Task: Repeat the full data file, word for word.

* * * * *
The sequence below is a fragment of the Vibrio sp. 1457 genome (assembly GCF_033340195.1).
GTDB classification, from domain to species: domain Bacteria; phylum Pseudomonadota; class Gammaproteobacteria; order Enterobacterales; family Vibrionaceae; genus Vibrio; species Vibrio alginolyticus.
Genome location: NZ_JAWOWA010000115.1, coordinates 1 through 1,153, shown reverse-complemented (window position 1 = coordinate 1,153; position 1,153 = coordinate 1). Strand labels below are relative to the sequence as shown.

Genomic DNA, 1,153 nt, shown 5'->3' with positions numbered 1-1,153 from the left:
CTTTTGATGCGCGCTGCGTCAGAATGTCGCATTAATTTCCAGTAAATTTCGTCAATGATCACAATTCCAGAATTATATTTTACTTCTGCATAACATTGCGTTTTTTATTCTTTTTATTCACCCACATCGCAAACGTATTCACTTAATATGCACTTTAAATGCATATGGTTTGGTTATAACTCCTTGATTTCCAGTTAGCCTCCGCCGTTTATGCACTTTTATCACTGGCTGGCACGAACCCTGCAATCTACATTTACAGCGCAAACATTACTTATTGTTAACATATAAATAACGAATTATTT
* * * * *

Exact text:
The sequence below is a fragment of the Vibrio sp. 1457 genome (assembly GCF_033340195.1).
GTDB classification, from domain to species: domain Bacteria; phylum Pseudomonadota; class Gammaproteobacteria; order Enterobacterales; family Vibrionaceae; genus Vibrio; species Vibrio alginolyticus.
Genome location: NZ_JAWOWA010000115.1, coordinates 1 through 1,153, shown reverse-complemented (window position 1 = coordinate 1,153; position 1,153 = coordinate 1). Strand labels below are relative to the sequence as shown.

Genomic DNA, 1,153 nt, shown 5'->3' with positions numbered 1-1,153 from the left:
CTTTTGATGCGCGCTGCGTCAGAATGTCGCATTAATTTCCAGTAAATTTCGTCAATGATCACAATTCCAGAATTATATTTTACTTCTGCATAACATTGCGTTTTTTATTCTTTTTATTCACCCACATCGCAAACGTATTCACTTAATATGCACTTTAAATGCATATGGTTTGGTTATAACTCCTTGATTTCCAGTTAGCCTCCGCCGTTTATGCACTTTTATCACTGGCTGGCACGAACCCTGCAATCTACATTTACAGCGCAAACATTACTTATTGTTAACATATAAATAACGAATTATTT